I think the mental model to frame that question would be around, like, the application side. It's very possible to have streaming, like, we have streaming video now, streaming YouTube, okay, where is it stored? Is it IPFS, is it locally, is it recorded? Is it just live content? Or is it like a data stream? It's just a view box for like a Twitch service. And then you have to build out all the functionality around it with teams and teams of people and usually billions of dollars of resources. So I would encourage the community to be gracious, or at least forgiving in the sense of it like, that's not the case with Impervious. We don't have thousand employees to just optimize the function of your Twitch stream with like, your credit card payment and all the users. And so I see a whole bunch of things we're going to be taking on Slack, unlimited chat, discussion, file sharing that will be in a universal platform, which I say universal. It's not centralized, it's universalism. Like you can opt in and out of rooms and share the information you would typically share. You know, Slack is so, it was so effective out of the gate, not just from how it was adopted with atomic networks and their growth hacks, but they had so many plugins and extensions, it was easy to add to Slack. And so you have to think about where you can prioritize resources. Is it for slack? Is it for streaming video games? Is it for OnlyFans? Is it for a YouTube? This is where another reason we genuinely want people to build on it is we're going to open up a marketplace, marketplace for services, for paid services, where you go, hey, look, whether you're a coder, you're going to review someone, you're an educator, you're a content creator, you're broadcasting. You can say, hey, look, the rate is so many sats per minute, the other party accepts they can join either a group or individual call. And now you're streaming. You're streaming content with payments in Bitcoin Lightning on the rail. It's censorship, surveillance resistant. But you can create a marketplace that balances, make sure it's legal. We're not going to make anything. We're not going to host that. I say host, we're not going to feature that in the Impervious marketplace. But what we can do is say, hey, look, you have services, you have skills, you have insight. Anyone around the world, most of the world doesn't have access to savings on banking, but they also don't have necessarily easy access to like a marketplace for it's almost like Fiverr, where, hey, if you're a coder or designer or writer or marketer or whatever, you can do that without having so many parties. Not just take a cut, but survey and permission and even know who you are. So we're going to prioritize resources around that. We're going to work towards, like I said, Slack marketplace, chat and incentivize streaming and video games. The other marketplace is for third party developers like, hey, you've got an application? We're not trying to compete with everyone. We're just building what we think from what we can tell has the highest demand out of the gate or what we're capable of building as of today, whether existing time and team and everything else. Here's a marketplace of third party applications. It doesn't have to be an iTunes style or sorry, an Apple App Store or Android marketplace. So it gets interesting quickly.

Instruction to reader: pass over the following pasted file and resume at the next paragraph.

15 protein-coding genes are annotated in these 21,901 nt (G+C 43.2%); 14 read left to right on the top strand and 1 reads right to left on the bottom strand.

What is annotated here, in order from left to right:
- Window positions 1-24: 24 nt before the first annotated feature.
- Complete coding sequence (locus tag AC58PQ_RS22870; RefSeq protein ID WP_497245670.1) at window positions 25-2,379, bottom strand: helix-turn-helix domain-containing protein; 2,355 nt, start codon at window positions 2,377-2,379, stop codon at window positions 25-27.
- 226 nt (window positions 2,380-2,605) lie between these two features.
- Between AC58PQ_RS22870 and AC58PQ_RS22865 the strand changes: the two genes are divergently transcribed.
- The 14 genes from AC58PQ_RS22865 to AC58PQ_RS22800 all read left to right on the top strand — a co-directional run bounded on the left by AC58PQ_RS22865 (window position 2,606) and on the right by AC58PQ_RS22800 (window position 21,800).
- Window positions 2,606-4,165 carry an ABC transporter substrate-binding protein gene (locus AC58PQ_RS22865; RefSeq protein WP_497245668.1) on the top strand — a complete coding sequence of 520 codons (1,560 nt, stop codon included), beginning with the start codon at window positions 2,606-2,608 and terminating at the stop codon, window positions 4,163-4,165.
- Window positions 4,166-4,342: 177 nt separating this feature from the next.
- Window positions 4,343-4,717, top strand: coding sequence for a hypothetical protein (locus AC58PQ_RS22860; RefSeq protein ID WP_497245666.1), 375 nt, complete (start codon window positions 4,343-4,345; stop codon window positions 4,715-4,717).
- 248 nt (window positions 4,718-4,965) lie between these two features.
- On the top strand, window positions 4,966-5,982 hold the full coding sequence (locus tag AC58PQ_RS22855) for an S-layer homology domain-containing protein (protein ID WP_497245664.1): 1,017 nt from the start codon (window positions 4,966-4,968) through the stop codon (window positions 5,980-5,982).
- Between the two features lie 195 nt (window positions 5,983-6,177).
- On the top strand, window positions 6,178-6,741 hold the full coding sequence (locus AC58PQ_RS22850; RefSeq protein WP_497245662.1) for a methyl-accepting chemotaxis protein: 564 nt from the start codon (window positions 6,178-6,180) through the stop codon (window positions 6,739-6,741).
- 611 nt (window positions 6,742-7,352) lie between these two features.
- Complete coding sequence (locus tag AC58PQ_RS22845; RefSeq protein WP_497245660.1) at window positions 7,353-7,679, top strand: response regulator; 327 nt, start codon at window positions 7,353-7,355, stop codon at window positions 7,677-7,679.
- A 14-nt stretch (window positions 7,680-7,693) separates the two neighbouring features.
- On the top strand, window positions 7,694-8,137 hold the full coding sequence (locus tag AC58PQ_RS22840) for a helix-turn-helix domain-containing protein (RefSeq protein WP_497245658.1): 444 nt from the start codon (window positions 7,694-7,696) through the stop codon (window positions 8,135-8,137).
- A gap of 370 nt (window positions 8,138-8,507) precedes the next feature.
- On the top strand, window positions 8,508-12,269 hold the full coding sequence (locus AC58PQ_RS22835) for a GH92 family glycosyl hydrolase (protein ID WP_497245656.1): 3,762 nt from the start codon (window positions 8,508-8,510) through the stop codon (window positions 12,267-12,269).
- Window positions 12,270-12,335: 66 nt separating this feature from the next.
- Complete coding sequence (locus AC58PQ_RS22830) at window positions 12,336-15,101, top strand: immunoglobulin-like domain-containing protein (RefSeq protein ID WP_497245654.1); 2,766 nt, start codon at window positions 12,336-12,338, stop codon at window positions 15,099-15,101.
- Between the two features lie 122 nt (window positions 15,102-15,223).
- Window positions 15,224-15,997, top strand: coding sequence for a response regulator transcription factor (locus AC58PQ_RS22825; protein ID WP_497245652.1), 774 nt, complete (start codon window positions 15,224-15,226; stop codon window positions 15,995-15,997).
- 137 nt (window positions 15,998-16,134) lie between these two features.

Kevin Rooke - 00:54:33: